Art review: 'Matisse: Radical Invention, 1913-1917' @ Art Institute of Chicago
That's a question that thrums through a breathtaking exhibition, newly opened at the Art Institute of Chicago. And in the case of its subject, the great French painter Henri Matisse (1869-1954), the answer is not so simple.
The show is a concentrated look at a nearly five-year period between Matisse's last visit to Morocco, where the saturated light had such a deep impact on his color sense, and his departure from Paris, where he made his career, to live in the ancient Mediterranean resort at Nice. It includes some of the greatest, most enigmatic works of his long career but has never been the focus of a show.
The period also roughly coincides with World War I. When the German army advanced on Paris in 1914, having already occupied the town in northern France where the artist grew up (and members of his family still lived), and as the mountain of gruesome corpses in the most horrific conflict Europe had known since the Middle Ages piled ever higher in ensuing years, Matisse did something unexpected: He reinvented his art.
One painting places his young son Pierre by an open window, seated at a piano awaiting a lesson. Another shows the willowy figure of a dark-haired Italian woman, the wall behind her miraculously wrapping around her right shoulder like a consoling shawl. A studio interior juxtaposes a painter's palette, propped on a table, with a big cylindrical glass vase filled with water, in which a couple of goldfish swim.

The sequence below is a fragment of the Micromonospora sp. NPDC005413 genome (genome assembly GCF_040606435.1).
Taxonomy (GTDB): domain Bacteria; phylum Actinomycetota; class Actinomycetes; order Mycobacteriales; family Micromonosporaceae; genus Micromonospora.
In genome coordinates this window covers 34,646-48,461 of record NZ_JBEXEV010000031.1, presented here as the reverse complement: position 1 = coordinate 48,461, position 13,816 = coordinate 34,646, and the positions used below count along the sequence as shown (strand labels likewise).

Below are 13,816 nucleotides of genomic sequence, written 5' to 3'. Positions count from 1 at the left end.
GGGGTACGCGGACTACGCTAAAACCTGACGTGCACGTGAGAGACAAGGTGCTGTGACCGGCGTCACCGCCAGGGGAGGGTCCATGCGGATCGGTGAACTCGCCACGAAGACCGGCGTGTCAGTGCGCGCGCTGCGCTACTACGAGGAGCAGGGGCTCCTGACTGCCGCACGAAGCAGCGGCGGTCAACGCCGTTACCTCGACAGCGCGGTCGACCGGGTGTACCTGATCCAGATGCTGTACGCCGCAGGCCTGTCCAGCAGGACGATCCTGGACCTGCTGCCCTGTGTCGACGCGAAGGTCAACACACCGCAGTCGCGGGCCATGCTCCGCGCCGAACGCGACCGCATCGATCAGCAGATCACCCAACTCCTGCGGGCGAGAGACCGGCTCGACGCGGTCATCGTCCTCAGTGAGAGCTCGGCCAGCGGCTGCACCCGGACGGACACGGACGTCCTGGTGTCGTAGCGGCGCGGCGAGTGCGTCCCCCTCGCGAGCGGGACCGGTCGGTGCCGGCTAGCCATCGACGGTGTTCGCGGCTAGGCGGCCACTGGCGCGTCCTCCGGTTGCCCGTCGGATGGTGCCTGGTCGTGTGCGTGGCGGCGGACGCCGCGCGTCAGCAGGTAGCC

Perhaps most remarkably, a huge canvas poses four monumental nudes by a river. The four stone-colored, monolithic figures might also be a single woman, seen from different sides. Statuesque, they're like prehistoric goddesses in a landscape at once lush and forbidding. And if that narrow, pointed white shape rising from the bottom edge of the 12-foot-wide canvas is indeed a serpent, are these "Bathers by a River" meant to conjure up an archaic Eve?
Matisse made several exceptional bronze sculptures too. One series began as a life-size bust of a young woman, its richly modeled surface appealing to a viewer's sense of touch through the intricate play of light and shadow. That bust becomes progressively more abstract through each of the next four iterations until, by the end, it consists of two enormous eyes split by a nose that rises into a bulbous brow. "Jeannette (V)," made in 1916, bristles with the formal power of the African tribal sculptures Matisse admired and collected.